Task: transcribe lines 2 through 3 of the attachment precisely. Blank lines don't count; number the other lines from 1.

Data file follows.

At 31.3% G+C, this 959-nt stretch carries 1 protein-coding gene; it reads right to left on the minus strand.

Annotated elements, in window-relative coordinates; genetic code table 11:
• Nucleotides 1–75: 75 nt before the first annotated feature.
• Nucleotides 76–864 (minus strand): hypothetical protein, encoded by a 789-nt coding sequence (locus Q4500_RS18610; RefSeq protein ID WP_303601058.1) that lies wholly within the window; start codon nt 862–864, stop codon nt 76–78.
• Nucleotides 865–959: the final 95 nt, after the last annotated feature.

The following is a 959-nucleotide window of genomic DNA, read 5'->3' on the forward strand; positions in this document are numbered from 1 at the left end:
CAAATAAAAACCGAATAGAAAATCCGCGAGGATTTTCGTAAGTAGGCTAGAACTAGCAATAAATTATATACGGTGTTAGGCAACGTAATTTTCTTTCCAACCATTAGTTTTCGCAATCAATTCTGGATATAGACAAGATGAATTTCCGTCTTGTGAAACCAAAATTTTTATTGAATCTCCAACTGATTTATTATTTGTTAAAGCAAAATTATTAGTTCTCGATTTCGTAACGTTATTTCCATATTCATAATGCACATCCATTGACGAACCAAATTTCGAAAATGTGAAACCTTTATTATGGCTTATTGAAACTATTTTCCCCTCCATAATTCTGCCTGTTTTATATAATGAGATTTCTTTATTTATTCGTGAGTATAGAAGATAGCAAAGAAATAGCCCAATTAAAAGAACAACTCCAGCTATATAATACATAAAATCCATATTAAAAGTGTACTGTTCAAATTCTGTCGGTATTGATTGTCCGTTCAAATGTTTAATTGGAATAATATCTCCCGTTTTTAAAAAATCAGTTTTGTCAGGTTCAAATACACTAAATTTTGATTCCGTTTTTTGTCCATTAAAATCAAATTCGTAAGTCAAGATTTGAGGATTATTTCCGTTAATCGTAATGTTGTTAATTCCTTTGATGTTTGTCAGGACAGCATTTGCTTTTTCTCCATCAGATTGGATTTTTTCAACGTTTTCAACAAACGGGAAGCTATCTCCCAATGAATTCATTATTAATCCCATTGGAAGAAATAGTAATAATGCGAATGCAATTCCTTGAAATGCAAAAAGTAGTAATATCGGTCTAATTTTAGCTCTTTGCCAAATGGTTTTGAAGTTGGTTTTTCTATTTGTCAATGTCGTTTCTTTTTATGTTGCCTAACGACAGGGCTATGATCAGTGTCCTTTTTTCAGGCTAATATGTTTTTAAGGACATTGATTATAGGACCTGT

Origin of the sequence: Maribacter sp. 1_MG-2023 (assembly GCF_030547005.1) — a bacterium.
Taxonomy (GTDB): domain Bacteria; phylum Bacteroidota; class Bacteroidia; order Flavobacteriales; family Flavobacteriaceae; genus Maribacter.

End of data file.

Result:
Annotated elements, in window-relative coordinates; genetic code table 11:
• Nucleotides 1–75: 75 nt before the first annotated feature.